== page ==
Loose Cannon

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Loose Cannon : Phrases


An unpredictable person or thing, liable to cause damage if not kept in check by others.



The allusion in the phrase is to improperly secured cannons on ships which were likely to roll about on deck and damage the ship. No evidence has come to light to indicate that the phrase was used by sailors in the days that ships carried cannons. The term is alluded to in Victor Hugo’s novel Ninety Three, 1874. A translation of the French original describes cannons being tossed about onboard following a violent incident onboard ship:

"The carronade, hurled forward by the pitching, dashed into this knot of men, and crushed four at the first blow; then, flung back and shot out anew by the rolling, it cut in two a fifth poor fellow" ...

" The enormous cannon was left alone. She was given up to herself. She was her own mistress, and mistress of the vessel. She could do what she willed with both."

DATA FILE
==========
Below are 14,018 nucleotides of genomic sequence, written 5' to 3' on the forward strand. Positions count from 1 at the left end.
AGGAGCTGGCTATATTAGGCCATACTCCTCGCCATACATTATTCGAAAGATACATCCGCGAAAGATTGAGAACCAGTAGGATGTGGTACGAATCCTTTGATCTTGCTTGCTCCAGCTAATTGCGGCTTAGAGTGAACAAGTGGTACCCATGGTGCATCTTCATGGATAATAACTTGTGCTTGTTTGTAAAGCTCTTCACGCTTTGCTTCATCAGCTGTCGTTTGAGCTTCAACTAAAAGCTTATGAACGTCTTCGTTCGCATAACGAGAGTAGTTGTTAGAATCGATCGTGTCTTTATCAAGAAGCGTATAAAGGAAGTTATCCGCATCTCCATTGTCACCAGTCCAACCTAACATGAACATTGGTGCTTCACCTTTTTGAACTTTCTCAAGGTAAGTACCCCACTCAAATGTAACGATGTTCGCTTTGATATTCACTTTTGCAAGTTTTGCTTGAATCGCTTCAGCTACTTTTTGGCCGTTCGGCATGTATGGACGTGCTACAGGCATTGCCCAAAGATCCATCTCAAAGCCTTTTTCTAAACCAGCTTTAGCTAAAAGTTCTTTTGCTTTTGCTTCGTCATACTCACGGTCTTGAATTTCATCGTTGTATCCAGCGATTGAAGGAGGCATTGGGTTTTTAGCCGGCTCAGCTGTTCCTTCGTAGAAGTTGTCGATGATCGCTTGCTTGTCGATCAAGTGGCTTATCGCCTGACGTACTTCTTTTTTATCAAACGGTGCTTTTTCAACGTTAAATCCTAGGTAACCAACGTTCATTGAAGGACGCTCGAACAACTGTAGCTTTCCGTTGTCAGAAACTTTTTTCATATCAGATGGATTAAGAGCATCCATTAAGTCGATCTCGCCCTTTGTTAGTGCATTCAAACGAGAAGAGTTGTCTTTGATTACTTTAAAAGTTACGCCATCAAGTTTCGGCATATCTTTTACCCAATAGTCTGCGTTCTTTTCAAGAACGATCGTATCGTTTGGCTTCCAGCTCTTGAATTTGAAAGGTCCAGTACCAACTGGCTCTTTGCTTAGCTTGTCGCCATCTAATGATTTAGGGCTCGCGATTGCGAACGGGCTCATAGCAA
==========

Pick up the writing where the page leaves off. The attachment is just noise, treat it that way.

Henry Kingsley picked up this reference in his novel Number Seventeen, 1875 :

"At once, of course, the ship was in the trough of the sea, a more fearfully dangerous engine of destruction than Mr. Victor Hugo’s celebrated loose cannon."

The earliest figurative use of 'loose cannon', i.e. a usage not relating to actual cannons, in print that I can find is from The Galveston Daily News, December 1889:

The negro vote in the south is a unit now mainly because it is opposed by the combined white vote. It would in no event become, as Mr. Grady once said, "a loose cannon in a storm-tossed ship."

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